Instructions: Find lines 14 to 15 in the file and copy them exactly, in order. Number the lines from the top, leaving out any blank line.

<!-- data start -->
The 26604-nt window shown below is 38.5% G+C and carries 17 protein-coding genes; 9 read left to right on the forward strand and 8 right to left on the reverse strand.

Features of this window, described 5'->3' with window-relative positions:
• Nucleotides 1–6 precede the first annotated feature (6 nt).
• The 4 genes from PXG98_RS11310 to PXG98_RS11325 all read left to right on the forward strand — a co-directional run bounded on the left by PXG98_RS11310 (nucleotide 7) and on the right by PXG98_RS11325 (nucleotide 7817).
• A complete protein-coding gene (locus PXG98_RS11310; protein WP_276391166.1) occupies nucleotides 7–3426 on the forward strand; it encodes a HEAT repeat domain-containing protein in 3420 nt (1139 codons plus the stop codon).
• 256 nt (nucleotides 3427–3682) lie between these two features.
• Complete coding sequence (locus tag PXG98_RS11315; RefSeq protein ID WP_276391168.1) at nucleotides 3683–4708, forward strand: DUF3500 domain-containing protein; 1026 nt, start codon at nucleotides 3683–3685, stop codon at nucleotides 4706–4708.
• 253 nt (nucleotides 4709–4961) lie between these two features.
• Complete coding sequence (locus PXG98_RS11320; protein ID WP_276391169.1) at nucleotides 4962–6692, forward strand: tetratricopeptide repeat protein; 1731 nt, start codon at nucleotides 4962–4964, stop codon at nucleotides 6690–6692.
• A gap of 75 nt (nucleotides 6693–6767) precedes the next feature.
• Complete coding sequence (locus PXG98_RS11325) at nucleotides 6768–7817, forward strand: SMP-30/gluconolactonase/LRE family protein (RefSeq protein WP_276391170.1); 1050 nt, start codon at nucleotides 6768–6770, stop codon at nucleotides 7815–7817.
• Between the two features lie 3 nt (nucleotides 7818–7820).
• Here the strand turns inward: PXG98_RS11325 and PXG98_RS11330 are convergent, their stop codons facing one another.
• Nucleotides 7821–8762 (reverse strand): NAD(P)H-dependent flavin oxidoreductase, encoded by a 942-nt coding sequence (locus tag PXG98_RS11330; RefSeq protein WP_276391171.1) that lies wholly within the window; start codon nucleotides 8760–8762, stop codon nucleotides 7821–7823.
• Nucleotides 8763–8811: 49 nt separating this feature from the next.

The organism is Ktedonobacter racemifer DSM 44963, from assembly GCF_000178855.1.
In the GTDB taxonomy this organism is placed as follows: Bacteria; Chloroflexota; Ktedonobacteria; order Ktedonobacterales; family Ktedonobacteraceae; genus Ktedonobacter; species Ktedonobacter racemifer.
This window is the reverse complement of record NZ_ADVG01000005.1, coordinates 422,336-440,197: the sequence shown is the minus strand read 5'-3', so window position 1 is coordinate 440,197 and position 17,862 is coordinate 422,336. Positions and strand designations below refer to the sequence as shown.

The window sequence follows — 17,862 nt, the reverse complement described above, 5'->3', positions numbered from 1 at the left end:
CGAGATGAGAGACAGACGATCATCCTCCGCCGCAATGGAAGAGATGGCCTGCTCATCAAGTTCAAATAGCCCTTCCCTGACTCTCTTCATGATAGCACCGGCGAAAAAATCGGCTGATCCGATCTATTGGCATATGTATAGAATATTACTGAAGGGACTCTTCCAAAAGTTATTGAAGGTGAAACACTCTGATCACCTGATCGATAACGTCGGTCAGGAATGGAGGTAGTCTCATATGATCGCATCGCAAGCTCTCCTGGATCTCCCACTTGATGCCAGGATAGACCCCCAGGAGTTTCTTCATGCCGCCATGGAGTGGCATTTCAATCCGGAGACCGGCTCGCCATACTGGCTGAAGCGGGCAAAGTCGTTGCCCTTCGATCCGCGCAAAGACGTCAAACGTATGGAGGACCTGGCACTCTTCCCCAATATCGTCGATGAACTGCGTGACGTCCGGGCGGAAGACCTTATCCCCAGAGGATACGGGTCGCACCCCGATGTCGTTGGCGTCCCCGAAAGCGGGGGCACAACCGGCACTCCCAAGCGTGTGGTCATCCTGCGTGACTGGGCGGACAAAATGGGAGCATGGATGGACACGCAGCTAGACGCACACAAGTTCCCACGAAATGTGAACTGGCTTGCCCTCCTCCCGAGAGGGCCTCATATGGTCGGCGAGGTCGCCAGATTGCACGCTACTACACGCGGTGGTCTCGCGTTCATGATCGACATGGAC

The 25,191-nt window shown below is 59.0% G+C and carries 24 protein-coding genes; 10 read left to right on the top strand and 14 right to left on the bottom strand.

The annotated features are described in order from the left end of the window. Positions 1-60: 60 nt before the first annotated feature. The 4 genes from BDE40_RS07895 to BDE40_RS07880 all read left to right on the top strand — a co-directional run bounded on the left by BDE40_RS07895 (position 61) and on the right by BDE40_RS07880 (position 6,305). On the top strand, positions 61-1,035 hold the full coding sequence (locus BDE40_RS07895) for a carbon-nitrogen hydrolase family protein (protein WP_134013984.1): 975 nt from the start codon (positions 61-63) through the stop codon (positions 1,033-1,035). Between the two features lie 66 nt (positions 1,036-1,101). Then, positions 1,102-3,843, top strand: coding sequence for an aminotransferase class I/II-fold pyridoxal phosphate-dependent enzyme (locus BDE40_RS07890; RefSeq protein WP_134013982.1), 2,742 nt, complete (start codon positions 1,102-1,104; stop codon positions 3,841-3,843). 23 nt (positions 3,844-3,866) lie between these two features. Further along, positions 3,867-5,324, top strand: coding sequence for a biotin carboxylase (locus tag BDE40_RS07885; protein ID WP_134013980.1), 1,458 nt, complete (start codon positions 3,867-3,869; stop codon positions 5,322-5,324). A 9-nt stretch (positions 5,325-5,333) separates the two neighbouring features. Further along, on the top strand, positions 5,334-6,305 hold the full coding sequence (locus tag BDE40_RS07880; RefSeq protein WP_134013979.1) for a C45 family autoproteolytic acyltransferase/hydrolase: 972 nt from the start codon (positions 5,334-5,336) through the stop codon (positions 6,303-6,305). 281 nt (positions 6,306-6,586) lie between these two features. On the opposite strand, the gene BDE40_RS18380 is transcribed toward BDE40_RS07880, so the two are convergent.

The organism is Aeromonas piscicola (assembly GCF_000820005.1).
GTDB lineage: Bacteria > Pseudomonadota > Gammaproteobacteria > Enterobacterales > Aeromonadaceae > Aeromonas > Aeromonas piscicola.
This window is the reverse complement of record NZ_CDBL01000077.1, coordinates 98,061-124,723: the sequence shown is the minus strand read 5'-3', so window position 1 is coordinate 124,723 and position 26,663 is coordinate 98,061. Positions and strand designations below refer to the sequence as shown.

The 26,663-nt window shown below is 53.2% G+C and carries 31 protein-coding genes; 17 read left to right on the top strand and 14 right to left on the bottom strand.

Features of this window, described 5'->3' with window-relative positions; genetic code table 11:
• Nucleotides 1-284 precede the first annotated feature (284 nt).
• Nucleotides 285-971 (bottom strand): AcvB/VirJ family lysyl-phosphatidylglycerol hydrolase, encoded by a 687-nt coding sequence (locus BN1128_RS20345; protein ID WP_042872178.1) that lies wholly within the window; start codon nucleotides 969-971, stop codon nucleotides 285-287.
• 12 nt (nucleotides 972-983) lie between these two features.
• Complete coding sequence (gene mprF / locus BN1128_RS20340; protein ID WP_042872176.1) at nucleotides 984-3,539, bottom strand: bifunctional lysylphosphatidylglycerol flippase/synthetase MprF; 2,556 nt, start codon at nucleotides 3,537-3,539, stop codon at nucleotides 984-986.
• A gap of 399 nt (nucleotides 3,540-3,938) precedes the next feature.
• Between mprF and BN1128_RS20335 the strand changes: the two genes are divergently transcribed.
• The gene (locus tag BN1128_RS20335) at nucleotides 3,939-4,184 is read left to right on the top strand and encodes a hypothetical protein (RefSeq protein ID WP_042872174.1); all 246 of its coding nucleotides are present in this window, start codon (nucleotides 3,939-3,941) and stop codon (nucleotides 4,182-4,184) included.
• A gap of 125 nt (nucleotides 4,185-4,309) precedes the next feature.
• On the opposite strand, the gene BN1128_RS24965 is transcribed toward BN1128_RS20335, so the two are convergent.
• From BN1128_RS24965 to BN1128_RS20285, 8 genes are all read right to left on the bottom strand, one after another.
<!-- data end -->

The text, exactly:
• Nucleotides 7821–8762 (reverse strand): NAD(P)H-dependent flavin oxidoreductase, encoded by a 942-nt coding sequence (locus tag PXG98_RS11330; RefSeq protein WP_276391171.1) that lies wholly within the window; start codon nucleotides 8760–8762, stop codon nucleotides 7821–7823.
• Nucleotides 8763–8811: 49 nt separating this feature from the next.